Autism & Asperger’s Conference with Dr. Tony Attwood, Part 4
Posted Nov 22 2010 5:00am
Welcome! This is Part 4 in a series related to the recent Future Horizons conference I attended with Dr. Tony Attwood speaking on Autism & Asperger’s. I apologize for the length of time between posts; the last week or so of my time and attention has been taken up by IEP team meetings at my son’s school.
Here is a recap of what I have posted so far
Part 1 discussed the topics of Autistic Personality, Prevalence of ASDs and Asperger’s in Girls. Part 2 covered the Reaction to Being Different, How to Explain the Diagnosis and the Social Tree versus the Sensory Tree. Part 3 included Exploring Feelings, specifically related to Cognitive Behavior Therapy, the Amygdala and Common Emotions.
Today will be the final post in this series and will look at the concept of Affective Education. There are two parts to this: the first part is identifying the emotion and the depth, and the second part is fixing the feeling (if it’s a negative one).
For people with Aspergers, emotions often mean unpleasant experiences that get you into trouble. We can turn this around by approaching it like a scientist and saying something like, “Isn’t it fascinating that humans do this?”
Dr. Attwood shared a couple of specific ways that you could work on the identifying and classifying part of affective education.
One of them was a scrapbook to illustrate an emotion. He recommended starting with a positive feeling, such as happiness or pleasure. Work with the child to cut out of magazines or draw pictures of people experiencing these emotions or of things and experiences that make the child feel that way. You could also make a list or write about times that the emotion was felt.
If you have more than one child or student working on scrapbooks, they could compare and contrast them when they are finished to see what makes other people feel that emotion. You can also refer back to the scrapbook when you want to talk about that emotion or remind the child of that feeling. Additional scrapbooks could be made on other emotions, positive or negative, that would be helpful to the individual.
Another idea he suggested was to use a thermometer to measure the degree of intensity of an emotion. After identifying the basic emotion and drawing out a thermometer, you can place photographs and/or words at the appropriate points on the thermometer. This will help to increase precision and accuracy in verbal expression.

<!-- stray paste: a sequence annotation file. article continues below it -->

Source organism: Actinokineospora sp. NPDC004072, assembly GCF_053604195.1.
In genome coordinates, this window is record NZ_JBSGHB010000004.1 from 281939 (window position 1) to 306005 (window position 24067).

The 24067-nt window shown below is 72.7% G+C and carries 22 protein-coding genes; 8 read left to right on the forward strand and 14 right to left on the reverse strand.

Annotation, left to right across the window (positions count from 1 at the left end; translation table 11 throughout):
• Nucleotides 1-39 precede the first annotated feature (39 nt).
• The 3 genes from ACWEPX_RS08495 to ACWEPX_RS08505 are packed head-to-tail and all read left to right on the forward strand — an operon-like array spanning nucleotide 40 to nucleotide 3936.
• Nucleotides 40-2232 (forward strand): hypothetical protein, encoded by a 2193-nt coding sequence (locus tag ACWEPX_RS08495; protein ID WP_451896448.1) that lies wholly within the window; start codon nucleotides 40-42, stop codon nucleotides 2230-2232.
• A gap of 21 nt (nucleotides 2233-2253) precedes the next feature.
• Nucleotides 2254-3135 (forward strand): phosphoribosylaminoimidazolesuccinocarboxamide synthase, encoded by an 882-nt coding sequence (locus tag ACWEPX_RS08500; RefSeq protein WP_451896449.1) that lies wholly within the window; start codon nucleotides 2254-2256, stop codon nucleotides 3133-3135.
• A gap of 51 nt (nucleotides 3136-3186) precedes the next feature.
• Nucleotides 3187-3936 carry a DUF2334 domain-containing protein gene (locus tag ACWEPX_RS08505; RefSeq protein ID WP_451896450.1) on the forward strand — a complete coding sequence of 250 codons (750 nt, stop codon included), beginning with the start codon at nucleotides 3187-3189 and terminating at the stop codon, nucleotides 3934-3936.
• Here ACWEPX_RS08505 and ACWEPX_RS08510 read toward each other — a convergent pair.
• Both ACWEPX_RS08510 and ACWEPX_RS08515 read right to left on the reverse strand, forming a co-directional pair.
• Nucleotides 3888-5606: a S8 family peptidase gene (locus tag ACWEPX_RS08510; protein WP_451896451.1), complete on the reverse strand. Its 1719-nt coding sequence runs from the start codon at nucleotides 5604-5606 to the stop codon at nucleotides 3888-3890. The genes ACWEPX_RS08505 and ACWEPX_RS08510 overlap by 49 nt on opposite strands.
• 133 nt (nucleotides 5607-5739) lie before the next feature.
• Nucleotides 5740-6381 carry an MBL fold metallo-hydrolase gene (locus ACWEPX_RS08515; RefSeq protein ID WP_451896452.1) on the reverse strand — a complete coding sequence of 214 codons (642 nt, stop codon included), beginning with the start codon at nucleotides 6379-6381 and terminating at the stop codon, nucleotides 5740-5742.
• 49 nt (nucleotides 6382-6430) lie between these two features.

When something needs to be fixed, what do we use? Tools. And can any tool fix the problem? No, you need the right tool for the job.
Using the analogy of an Emotional Toolbox, Dr. Attwood shared a number of types of tools, each with a variety of options that can be used to help a person recover from a negative emotion.
Physical Activity Tools – offer a quick release of emotional energy. He stated that, once you find something that works for the individual, physical exercise is better than cognitive behavioral therapy or medication.
Relaxation Tools – offer a slow release of emotional energy. Relaxation is the antidote to anxiety and also helps with focus and concentration. The degree of stress a person experiences is often proportionate to the number of people around.
Social Tools. These could include time with a family member or friend, being with a pet, or even solitude. Affection (with the individual’s approval of the intensity and duration) can be helpful as well. The important thing is to put the events in perspective and imagine what one would like to do or say in a stressful situation (social stories can help with this).
Special Interests – can be a means of relaxation, pleasure and knowledge. They can also be thought-blocking and be a distraction during a meltdown.
Sensory Tools – adding or removing things that help with sounds, lights, aroma or tactile sensitivities.
Medication – this is an area to be very careful about, but it is a tool in the toolbox. This can range from SSRIs to treat anxiety or depression to stimulants for impulsivity, anti-convulsants for mood cycles, or anti-psychotics for sedation. Sometimes you will see people self-medicate when they don’t feel they have other tools available that are working for them.
Although this conference was only a day, I’m sure I have only captured a fraction of the information that was conveyed. If you ever have a chance to see Dr. Tony Attwood in person, I highly recommend you grab the opportunity!
I did want to mention that Dr. Attwood has worked in conjunction with two colleagues to create CAT-kit: The new Cognitive Affective Training program for improving communication . This program is designed to help students become aware of how their thoughts, feelings and actions all interact and, in the process of using the various visual components, share their insights with others. It is a significant investment, but you can see a 25+ minute CAT-kit introduction to see if it might be something that would be helpful to you.
I hope all of this information has been helpful to you and given you some things to think about with your child or student (or spouse) who has Aspergers or autism. Thanks for reading!
For more information on other conferences, please visit the Future Horizons website. They also have a variety of books and other materials by Tony Attwood and a number of other authors in their online store .
Note: I attended this conference for free as a member of the Future Horizons blogger review team. I did not receive any other compensation for this post.